“He’s taking out his anger on us”
November 28, 2018 8:42 PM   Subscribe

For The New York Times, director Rishi Chandna brings us a documentary about a man, his rooster, and his family: “Meet Tungrus and His Pet Chicken From Hell” [n.b. chicken violence]
posted by Going To Maine (16 comments total) 4 users marked this as a favorite
 
OK people who have pet chickens and others who may be upset by seeing an animal killed should know that that is what happens at the end of this video!
posted by WalkerWestridge at 8:49 PM on November 28, 2018


Yes - I must confess to having been sold by minute eight. That was four minutes too soon.
posted by Going To Maine at 8:51 PM on November 28, 2018


My mother sent me this link out of the blue a couple days ago, with no warnings about the ending. I was horrified, not in the least because she knows how much I love my dear chickens and she had to have known how much this would upset me.
posted by WalkerWestridge at 8:53 PM on November 28, 2018 [3 favorites]


Aw man, that’s terrible.
posted by Going To Maine at 9:33 PM on November 28, 2018


Reactions in order of occurence: "Oh my god, those poor cats." "Oh my god, that poor woman." "Oh my god, those poor neighbors." [big reveal] "Eh, he had it coming."
posted by codacorolla at 9:58 PM on November 28, 2018


Toxic phasianid masculinity at its finest. Down with the roosterarchy!
posted by zaixfeep at 11:07 PM on November 28, 2018 [2 favorites]


"Like all pets, be prepared for your life to become hell." Well, speak for your own roostery self! SOME of us have puppers...

I have hens. They are not kind to each other, pecking order is a real thing no matter how much space they have. They don't allopreen like parrots do, they want to be with the flock but they don't treat each other with fellow feeling as far as I can tell. I'd never have a chicken as a house pet personally, they are a specifically stinky-poop bird. VERY stinky. When I watch them they certainly remind me of raptors (of the Jurassic Park variety).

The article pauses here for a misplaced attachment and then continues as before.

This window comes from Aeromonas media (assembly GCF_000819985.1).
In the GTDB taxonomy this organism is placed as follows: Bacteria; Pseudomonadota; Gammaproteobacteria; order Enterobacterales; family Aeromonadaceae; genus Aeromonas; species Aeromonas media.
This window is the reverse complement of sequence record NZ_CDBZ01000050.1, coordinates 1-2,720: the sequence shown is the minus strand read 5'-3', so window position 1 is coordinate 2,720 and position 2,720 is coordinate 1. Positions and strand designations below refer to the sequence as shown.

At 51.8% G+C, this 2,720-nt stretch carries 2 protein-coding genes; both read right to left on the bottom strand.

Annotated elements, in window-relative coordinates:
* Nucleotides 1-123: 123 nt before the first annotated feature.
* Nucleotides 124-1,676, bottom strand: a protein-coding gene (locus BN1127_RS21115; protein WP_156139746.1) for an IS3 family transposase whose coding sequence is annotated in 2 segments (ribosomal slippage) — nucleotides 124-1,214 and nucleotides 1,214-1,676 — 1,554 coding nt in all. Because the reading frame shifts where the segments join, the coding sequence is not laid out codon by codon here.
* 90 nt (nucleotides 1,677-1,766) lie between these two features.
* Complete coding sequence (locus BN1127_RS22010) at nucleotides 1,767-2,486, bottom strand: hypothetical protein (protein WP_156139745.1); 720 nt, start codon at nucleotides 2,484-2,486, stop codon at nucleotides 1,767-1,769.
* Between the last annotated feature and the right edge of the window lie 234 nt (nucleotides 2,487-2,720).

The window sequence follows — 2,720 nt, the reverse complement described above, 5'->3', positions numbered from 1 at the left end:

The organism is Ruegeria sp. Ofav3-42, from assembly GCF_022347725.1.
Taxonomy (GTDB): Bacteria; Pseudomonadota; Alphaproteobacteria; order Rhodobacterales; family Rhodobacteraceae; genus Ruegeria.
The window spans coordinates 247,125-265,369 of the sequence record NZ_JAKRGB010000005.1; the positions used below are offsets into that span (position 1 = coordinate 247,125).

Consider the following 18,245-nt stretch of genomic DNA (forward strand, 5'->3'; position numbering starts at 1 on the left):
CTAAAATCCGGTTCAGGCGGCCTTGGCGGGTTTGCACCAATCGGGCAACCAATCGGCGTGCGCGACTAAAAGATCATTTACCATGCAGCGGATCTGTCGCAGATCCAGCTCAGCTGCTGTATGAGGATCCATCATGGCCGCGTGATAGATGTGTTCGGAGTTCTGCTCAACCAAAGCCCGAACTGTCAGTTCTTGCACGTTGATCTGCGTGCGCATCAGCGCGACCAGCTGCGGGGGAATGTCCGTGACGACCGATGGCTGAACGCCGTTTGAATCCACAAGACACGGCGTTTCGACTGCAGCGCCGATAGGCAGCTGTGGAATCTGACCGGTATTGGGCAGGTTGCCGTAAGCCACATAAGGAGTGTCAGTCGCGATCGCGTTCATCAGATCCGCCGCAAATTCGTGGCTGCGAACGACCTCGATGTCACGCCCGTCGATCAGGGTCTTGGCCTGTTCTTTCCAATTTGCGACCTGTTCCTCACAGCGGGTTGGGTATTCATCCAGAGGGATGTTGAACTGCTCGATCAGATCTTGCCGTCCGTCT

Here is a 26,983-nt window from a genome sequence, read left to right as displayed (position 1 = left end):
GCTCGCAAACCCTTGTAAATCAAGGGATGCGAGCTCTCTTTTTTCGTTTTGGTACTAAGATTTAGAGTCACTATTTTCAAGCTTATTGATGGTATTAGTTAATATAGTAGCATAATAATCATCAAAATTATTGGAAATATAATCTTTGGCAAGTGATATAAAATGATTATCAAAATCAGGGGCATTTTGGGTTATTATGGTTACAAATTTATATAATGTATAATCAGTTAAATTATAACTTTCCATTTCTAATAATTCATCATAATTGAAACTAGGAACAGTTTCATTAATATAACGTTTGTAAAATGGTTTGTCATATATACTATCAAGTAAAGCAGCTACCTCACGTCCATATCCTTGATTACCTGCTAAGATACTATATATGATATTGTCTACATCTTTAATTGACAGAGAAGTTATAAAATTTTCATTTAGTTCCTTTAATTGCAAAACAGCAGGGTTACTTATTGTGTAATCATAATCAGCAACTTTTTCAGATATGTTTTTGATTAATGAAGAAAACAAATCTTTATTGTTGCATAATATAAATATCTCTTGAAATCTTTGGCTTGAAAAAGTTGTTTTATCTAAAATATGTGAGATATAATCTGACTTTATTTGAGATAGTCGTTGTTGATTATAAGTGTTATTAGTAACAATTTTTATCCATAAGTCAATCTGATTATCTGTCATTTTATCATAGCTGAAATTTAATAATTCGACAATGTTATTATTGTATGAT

posted by Rufous-headed Towhee heehee at 2:29 AM on November 29, 2018 [3 favorites]


What's with the drama WalkerWestridge? Here in The Netherlands they made complete sets available to understand the whole cycle, from incubator to killing equipment. You know, for kids. The (translated) url pretty much explains it diychicken: doehetzelfkip.nl (logline: from egg to filet in 9 weeks!)
posted by ouke at 3:52 AM on November 29, 2018 [1 favorite]


He was an awesome pet rooster. I knew people with an apartment rooster - I felt very sorry for their neighbours, but he was a happy rooster. The cleaning is annoying, but you can work around that, and I've certainly had more difficult pets and the sheer terror on those cats' faces as the rooster charged at them - oh I so wish we were still allowed domestic poultry pets here! My cats would meet their feathery dinosaur nemesis soon.

Interesting range of opinions from the family at the end. One of my family keeps chickens as pets and when one has to go, won't eat it personally but makes sure that the meat goes to someone who does appreciate organic free-range chicken.
posted by dorothyisunderwood at 3:58 AM on November 29, 2018 [1 favorite]


Who on earth would think a rooster would make a good pet? I'd lived next door to them a few times, and can confirm that the crowing-at-dawn thing is a myth. Or rather, sometimes they crow at dawn, but they also crow at 2 am and 4 pm and any other damn time they feel like it.

Chickens are fantastic for eating bugs in the yard and producing eggs, but in my experience they are always unpleasantly stupid and mean.

It is an interesting video to watch, but also kind of puzzling.